Going to church is inconvenient
A parishioner told me recently that her daughter’s family had found the perfect church in Dallas. “They don’t go often,” she said, “because the church live streams its services. They can watch it anytime. If the kids are playing in the family room or Mom or Dad are busy pulling brunch together, they can have worship on in the background. It’s really neat. Have you ever heard of this?”
“Yes,” I told her, “I know all about live streaming.” My eyes must have reflected a lack of interest because the conversation moved on to other topics.
Emily Dickinson opens one of her poems: “Some keep the Sabbath going to Church— / I keep it, staying at Home.” If you haven’t noticed, there’s a lot of staying at home on Sundays in America these years. For the past couple of generations, researchers have noted that 40 to 45 percent of Americans claim regular weekly church attendance. These days, I’d judge the figure to be more realistically in the 10 percent range. Of the ten lepers healed by Jesus, only one found it worth his time to turn back and express thanks. That one may be the church.
I have decided that making Sabbath worship an integral part of one’s life is highly inconvenient. For those who stay away from communal worship because Sunday is the day to arrange personal leisure, take special care of oneself, or get the kids off to soccer, making time for church is just plain inconvenient.
For those of us who make church a priority, Sabbath worship is equally inconvenient, though in a different way. We sing songs we didn’t pick, hear scriptures we didn’t choose, commit to endeavors for which we must sacrifice, and—here’s the worst—sit next to people who aren’t even our closest friends.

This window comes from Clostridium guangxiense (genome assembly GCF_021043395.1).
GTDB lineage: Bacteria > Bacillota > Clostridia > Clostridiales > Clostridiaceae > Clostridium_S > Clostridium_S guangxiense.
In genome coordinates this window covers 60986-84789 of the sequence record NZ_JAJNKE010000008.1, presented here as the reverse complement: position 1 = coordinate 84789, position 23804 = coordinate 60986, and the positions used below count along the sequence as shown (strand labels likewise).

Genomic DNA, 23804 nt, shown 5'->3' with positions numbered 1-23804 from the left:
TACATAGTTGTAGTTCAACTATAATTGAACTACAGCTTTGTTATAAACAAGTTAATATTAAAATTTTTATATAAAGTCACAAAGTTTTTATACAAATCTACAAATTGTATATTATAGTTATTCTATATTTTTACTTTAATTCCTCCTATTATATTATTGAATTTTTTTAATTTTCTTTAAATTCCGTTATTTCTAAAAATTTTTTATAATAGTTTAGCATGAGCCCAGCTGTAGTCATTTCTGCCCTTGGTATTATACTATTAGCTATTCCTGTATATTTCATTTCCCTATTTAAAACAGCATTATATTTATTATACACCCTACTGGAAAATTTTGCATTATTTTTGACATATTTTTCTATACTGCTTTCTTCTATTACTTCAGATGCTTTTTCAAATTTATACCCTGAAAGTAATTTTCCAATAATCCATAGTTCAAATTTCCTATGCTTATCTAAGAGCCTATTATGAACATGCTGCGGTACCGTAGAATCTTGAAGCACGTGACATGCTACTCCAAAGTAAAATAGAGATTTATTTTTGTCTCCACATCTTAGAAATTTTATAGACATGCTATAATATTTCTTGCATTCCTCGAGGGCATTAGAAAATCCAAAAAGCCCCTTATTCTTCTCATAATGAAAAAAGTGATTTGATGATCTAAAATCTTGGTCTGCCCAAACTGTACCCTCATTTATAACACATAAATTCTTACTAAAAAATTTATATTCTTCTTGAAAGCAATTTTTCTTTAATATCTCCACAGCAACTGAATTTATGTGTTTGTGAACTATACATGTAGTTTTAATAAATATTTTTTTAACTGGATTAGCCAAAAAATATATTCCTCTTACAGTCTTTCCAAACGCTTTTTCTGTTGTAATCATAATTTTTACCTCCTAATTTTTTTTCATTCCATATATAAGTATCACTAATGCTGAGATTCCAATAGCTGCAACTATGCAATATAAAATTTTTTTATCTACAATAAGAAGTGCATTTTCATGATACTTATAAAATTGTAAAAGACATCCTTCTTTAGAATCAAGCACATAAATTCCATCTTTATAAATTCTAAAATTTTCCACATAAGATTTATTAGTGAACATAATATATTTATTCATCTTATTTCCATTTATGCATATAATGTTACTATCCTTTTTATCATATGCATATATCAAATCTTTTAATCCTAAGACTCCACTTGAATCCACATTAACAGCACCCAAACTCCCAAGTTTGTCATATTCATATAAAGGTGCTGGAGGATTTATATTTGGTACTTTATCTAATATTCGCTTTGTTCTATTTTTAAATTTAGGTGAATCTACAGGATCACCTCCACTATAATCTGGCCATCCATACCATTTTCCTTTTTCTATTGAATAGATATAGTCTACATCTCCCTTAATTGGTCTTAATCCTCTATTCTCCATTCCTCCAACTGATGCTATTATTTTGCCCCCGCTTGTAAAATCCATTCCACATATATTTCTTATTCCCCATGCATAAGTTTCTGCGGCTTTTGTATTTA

Those who regularly avoid church often harbor misperceptions about religion and see it as an antique way of life. Plenty of cultural Christians I know seem indifferent to God and are convinced that the church’s priorities are out of line. But in our world of customized living, where a mobile device can effortlessly order up my preferences and bring most everything to my doorstep, church is simply inconvenient. Church pulls me away from my self-designed life and requires that I take some initiative in another world that has nothing in common with “doing whatever I please.”
Convenience often feels great, but it’s not an unalloyed good. If I exercise only when it’s convenient, or buy groceries only at the convenience store, or drink coffee only from paper cups, these choices do not make a good life. Inconveniences can hold their own deep value, especially when they ask us to experience a larger life than the one we typically design around our personal comfort.
We Christians love to talk about Jesus, and with good reason. But it’s impossible to have Jesus Christ apart from the church. Dietrich Bonhoeffer’s reading of the apostle Paul led him to say that we cannot know Christ apart from Christian community. As wonderful as it might be to have Christ apart from the hypocrisies and distractions of other people who believe, Christ is embedded in the church. Sounds foolish to say, but we are Christ’s body. That inconvenient claim, that we are joined to other body parts that don’t necessarily think or look like we do, can seem either ugly or beautiful. I find it beautiful.
A version of this article appears in the January 3 print edition under the title “Church is inconvenient.”